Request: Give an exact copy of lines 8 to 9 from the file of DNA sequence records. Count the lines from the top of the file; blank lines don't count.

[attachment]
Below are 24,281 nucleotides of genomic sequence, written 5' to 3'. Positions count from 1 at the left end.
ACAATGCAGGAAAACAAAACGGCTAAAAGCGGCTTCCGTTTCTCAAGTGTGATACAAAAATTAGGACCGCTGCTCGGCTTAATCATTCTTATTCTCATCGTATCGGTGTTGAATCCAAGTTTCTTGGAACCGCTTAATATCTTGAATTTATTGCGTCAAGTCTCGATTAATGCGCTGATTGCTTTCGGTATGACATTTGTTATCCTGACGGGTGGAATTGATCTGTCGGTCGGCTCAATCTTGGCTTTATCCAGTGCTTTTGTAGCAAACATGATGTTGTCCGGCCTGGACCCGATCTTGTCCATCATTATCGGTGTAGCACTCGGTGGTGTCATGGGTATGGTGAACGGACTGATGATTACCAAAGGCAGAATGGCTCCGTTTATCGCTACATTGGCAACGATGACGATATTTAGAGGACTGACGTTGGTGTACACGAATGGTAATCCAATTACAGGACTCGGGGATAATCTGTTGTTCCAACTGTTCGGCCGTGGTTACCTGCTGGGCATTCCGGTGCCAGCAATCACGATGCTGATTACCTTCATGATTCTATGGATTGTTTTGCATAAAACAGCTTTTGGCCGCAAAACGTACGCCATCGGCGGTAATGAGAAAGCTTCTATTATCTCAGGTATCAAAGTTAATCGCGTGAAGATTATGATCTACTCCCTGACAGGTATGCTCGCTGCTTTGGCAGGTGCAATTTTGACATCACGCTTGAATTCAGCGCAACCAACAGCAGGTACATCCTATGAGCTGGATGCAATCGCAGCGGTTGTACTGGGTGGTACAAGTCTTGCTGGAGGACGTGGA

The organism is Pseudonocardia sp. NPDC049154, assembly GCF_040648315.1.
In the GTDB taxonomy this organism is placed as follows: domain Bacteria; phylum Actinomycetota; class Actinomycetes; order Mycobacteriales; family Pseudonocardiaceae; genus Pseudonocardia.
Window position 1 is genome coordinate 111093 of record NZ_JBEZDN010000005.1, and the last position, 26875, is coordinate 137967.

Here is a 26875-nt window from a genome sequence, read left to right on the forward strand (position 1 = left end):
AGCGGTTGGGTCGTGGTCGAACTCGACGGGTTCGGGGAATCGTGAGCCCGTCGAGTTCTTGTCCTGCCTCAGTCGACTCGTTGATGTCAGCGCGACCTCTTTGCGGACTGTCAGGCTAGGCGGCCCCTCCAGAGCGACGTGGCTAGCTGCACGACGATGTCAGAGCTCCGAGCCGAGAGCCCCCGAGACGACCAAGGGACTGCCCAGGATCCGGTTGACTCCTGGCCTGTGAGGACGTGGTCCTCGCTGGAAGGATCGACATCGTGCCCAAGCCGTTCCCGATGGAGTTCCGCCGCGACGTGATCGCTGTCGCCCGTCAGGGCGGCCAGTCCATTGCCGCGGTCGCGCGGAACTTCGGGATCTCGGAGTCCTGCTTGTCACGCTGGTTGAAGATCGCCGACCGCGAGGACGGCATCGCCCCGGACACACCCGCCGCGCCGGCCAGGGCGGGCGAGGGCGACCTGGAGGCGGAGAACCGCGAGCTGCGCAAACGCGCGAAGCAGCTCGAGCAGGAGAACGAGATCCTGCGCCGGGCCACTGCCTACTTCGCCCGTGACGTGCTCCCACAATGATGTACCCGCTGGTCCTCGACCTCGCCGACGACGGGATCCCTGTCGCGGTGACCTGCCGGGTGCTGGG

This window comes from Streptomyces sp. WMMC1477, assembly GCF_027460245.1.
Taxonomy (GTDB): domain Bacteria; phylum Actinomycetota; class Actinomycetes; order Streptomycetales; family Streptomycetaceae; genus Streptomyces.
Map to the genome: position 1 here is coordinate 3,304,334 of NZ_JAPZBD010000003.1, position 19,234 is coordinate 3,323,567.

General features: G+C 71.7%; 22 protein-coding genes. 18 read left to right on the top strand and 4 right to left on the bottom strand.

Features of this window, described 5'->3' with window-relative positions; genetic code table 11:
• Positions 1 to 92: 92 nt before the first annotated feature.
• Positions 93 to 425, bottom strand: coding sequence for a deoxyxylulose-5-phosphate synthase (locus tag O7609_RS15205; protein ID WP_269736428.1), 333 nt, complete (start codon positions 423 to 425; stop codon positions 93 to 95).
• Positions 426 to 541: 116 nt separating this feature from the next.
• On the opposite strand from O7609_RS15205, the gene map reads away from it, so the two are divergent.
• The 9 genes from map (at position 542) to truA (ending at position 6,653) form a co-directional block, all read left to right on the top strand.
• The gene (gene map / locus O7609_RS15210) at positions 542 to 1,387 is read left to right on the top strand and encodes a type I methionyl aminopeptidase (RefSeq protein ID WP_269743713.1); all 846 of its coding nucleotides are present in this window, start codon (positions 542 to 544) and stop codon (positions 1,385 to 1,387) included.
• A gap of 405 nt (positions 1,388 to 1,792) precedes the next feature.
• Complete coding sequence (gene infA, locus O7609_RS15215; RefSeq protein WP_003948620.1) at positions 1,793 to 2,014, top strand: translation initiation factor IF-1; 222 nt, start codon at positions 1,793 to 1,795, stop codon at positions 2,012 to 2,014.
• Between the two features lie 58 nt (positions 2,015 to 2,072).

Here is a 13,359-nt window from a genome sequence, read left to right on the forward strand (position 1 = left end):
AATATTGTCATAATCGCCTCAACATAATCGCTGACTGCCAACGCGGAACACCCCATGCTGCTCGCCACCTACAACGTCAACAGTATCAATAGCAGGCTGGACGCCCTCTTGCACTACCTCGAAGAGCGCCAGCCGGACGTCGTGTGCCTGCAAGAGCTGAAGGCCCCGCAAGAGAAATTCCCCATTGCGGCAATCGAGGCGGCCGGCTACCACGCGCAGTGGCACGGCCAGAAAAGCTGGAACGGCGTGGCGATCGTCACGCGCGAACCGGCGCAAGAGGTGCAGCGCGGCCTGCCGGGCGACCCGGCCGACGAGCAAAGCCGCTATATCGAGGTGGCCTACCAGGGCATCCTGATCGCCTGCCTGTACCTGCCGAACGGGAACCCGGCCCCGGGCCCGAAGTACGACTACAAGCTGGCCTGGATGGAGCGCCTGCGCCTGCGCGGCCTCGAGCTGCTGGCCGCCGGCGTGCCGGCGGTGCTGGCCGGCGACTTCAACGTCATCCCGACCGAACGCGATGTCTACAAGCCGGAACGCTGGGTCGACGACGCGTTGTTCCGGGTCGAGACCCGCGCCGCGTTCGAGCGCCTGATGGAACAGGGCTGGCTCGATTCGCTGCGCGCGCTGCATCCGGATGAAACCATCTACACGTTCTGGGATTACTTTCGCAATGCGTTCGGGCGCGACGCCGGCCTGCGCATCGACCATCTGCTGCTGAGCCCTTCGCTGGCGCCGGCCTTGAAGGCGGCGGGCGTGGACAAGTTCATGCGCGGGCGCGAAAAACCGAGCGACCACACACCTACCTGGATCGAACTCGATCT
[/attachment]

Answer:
This window comes from Streptomyces sp. WMMC1477, assembly GCF_027460245.1.
Taxonomy (GTDB): domain Bacteria; phylum Actinomycetota; class Actinomycetes; order Streptomycetales; family Streptomycetaceae; genus Streptomyces.